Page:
"During the bankruptcy, we were dealing with a number of negative situations and attitudes, which we really worked hard to turn these around into creating a more positive energy towards our objectives," says Pres./CEO Marty Margherio, the former Crowley Foods chief hired to lead the reorganization. "The bankruptcy also provided us with an opportunity to focus on defining our core business-what are the brands and what do we do well. From there we decided on a direction for the company, and then developed a business plan to support that direction."
Farmland continues to be one of the top regional companies and brands in the New York City area. It has maintained the Parmalat line of aseptic milk products and expects it to remain strong. Its Special Request Skim Plus brand-a reformulated milk product which offers higher levels of protein and calcium-is the top fat-free milk in the market.
Company sales are down to $300 million from somewhere around $500 million in previous years, and the company has dropped from the top 30 into the No. 51 position, but none of that matters as the company looks forward. Farmland is quick to point out that 2005 sales included $47 million in new business.
Fresh facilitiesNo. 31 Glanbia Foods has a new facility in its listing. It's the Southwest Cheese LLC plant in Clovis, N.M., and what a plant it is! When fully operational, the massive operation will produce 250 million lbs of cheese and 16 million lbs of whey per year, so it will certainly contribute to Glanbia climbing higher in the ranks of the Dairy 100.
But Southwest is not the only new kid on the block. In April Upstate Farms Cooperative (No. 60) completed construction of a new cultured products plant in western New York.
The state-of-the-art facility has been built on 19 acres of land located in West Seneca (S.E. of Buffalo, NY) and is easily accessible from the New York State Thruway. The transition from their old plant to the new one has been completed just before May 1.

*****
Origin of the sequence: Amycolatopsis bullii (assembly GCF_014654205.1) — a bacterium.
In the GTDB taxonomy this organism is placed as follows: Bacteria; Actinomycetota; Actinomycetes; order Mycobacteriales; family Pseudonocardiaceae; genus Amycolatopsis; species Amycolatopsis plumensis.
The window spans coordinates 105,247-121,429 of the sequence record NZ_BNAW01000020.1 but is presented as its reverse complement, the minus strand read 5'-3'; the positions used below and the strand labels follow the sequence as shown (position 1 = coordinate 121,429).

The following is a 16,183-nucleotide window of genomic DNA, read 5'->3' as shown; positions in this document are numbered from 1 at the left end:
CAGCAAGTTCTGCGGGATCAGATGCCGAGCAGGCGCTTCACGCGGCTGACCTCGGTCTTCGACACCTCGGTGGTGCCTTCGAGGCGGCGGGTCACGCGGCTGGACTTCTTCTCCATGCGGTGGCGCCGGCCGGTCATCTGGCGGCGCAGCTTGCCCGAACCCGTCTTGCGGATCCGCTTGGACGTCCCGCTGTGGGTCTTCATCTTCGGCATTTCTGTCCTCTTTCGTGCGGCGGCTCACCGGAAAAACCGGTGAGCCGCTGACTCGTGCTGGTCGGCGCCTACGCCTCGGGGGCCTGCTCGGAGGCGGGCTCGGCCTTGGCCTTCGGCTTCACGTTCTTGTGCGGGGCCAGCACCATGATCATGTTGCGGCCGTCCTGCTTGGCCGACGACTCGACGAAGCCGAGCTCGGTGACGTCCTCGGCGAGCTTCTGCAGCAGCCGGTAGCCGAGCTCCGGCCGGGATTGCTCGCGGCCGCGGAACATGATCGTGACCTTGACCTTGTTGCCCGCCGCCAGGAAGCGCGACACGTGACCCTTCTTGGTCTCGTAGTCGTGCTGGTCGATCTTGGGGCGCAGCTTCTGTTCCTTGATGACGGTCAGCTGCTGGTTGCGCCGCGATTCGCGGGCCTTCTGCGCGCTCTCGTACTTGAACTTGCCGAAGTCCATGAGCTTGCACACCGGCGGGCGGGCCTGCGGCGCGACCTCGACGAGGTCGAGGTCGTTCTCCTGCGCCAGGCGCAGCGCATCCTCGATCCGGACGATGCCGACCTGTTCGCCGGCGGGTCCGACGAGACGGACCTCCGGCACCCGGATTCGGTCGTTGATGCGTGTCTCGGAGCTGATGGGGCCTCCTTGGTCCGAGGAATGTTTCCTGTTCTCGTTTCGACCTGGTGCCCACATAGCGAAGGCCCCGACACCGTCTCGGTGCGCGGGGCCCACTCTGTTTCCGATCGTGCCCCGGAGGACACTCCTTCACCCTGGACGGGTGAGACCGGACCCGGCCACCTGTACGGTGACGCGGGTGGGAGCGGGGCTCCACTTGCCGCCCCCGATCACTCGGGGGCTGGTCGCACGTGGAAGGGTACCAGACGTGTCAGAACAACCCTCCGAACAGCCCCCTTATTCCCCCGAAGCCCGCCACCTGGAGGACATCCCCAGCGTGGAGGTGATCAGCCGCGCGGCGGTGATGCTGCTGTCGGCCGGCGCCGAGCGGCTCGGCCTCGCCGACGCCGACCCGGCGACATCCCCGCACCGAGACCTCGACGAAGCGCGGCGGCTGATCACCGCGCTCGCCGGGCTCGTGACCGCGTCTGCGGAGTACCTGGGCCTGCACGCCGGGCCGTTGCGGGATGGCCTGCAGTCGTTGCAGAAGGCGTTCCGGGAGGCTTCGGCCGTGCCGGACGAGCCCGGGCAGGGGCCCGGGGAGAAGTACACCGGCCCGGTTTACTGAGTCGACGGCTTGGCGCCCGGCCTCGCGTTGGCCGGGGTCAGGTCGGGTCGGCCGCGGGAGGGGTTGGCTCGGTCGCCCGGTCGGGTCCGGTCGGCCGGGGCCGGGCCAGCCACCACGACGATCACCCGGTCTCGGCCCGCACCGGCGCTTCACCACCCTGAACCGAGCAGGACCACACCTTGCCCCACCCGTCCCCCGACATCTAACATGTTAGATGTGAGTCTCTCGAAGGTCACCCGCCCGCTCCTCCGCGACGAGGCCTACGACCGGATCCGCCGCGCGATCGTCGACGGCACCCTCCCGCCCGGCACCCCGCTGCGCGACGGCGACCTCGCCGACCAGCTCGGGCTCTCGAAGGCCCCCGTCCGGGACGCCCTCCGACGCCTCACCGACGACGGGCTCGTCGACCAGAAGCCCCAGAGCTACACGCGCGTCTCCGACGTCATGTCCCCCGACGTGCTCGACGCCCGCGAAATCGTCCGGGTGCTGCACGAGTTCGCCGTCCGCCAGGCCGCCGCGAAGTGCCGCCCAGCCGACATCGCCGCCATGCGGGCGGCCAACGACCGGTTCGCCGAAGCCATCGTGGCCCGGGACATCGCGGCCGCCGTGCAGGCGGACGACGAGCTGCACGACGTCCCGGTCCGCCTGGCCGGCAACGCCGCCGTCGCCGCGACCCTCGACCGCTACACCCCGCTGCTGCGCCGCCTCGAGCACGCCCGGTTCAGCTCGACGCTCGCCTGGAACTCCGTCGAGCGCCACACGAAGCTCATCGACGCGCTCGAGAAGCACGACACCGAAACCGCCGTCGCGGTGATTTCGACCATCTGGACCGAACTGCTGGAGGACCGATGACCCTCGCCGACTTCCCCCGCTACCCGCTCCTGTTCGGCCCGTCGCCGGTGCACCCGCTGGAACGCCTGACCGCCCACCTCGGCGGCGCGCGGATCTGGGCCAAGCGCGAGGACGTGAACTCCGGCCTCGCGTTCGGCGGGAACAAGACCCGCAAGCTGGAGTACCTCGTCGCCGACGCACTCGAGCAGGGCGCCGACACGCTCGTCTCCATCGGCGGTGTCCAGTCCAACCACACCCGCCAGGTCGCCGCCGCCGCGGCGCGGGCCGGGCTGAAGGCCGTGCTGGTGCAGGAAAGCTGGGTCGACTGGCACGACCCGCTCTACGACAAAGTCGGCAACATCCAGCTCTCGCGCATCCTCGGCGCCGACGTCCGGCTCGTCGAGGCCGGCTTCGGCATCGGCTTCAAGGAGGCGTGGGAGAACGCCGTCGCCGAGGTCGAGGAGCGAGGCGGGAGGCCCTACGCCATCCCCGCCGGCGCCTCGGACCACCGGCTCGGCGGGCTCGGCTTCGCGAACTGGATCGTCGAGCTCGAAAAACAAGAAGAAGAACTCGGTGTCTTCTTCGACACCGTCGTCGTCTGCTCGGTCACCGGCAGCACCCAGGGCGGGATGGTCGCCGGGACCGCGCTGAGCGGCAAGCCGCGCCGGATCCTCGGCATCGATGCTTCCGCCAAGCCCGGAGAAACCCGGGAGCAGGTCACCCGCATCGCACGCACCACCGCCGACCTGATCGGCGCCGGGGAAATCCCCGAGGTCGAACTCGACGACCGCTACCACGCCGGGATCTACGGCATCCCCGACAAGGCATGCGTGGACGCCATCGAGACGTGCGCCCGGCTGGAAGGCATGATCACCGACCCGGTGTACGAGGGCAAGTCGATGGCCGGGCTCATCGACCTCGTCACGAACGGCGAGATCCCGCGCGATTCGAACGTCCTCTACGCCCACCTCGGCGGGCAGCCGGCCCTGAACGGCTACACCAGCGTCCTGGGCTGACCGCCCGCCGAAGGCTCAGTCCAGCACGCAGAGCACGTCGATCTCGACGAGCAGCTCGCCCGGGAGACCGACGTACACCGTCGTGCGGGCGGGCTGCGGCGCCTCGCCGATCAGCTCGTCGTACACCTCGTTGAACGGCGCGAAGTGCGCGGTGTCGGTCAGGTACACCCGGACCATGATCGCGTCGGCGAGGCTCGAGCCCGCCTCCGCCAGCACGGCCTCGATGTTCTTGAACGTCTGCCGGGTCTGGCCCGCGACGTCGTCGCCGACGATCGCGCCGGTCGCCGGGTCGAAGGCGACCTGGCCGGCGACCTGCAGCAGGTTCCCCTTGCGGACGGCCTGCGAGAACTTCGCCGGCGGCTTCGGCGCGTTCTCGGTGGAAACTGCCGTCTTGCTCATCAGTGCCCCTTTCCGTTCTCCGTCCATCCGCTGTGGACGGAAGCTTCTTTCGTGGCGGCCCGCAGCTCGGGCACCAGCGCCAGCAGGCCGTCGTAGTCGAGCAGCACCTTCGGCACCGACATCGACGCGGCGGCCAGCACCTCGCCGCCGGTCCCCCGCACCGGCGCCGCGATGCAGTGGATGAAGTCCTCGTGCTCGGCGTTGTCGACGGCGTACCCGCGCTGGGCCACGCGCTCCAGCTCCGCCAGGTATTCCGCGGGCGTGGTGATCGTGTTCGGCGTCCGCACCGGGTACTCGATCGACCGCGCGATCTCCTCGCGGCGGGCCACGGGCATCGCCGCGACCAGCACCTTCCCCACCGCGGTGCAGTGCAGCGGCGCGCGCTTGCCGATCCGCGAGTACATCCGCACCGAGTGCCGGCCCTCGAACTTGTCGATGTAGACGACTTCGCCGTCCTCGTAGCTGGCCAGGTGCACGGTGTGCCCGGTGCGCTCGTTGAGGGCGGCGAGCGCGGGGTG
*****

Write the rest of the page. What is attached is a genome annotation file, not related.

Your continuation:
The 165,000 sq ft plant (plus 40,000 sq ft mezzanine) has been designed not only from an efficiency and quality standpoint, but also with security in mind, using the latest security technologies. This new building is able to handle in excess of 100 million pounds, annually.
Dreyer's Grand Ice Cream (No. 12) has finished the major expansion of plants in Bakersfield, Calif., and Laurel, Md. Tillamook County Creamery Association (No. 47) spent the first few weeks of the year putting the finishing touches on a full-scale expansion of its Boardman, Ore. plant, and currently, Stonyfield Farm (No. 55) is in the midst of several improvements that will add capacity at its Londonderry, N.H. plant.
Meanwhile, just across the state line from the Southwest Cheese plant, Hilmar Cheese has broken ground in Dalhart, Texas, on what will be a $200 million cheese plant.
The top 10 and beyondThe rankings of the top 10 shifted only a bit this year, but for the second year in a row the top five companies held their positions. DFA moved into the No. 6 spot from No. 8, bumping HP Hood and Kroger down to No. 8 and No. 9 respectively. Schreiber Cheese stays at No. 5, while reaching a record $3 billion in sales last year according to our estimates.
No. 10 is a bit of a surprise, with Agropur Cooperative jumping up from No. 15 to nudge out a neighbor. Parmalat, Canada moves to No. 12. Good Humor-Breyers maintains the No. 11 position, so again this year there is no ice cream company in the top 10.
Speaking of ice cream companies-Wells' Dairy Inc., moves up a couple spots on the strength of its Blue Bunny and Weight Watchers brands. Wells' joins the billion dollar club which now has 22 members.
The Pacific Northwest's largest dairy company has gone back to using the Darigold name (No. 14) rather than Westfarm. National Dairy Holdings stays fairly close to home at No. 16 this year. It is finally back to operating quietly and efficiently after having been at the center of some of the largest deals in the industry in recent years. Yoplait, North America's top selling yogurt maker, continues to grow and is now at No. 18, up two spots from last year.
While it has been a relatively stable year in terms of the Dairy 100 rankings, there have been a few acquisitions in the past year. In fact, a flurry of activity was noted inDairy Foods'Newsline early this year.
In February, Giant Food LLC said it was selling its dairy operation and processing plant in Landover, Md., (No. 79) to the Maryland & Virginia Milk Producers Cooperative (No. 39). That sale marks Giant's exit from food manufacturing-part of a refocusing effort after years of sluggish performance following its purchase by Dutch-owned Royal Ahold in 1998.
In March, Prairie Farms Dairy Inc., Carlinville, Ill., (No. 19) acquired Turner Dairy Holdings LLC, Covington, Tenn., (No. 57). Turner's five plants in Tennessee and Arkansas, will join Prairie Farms' 17, which are located in the Midwest and mid-south.
Also, the Fairmont Food Group, Dallas, continues to acquire specialty cheese companies.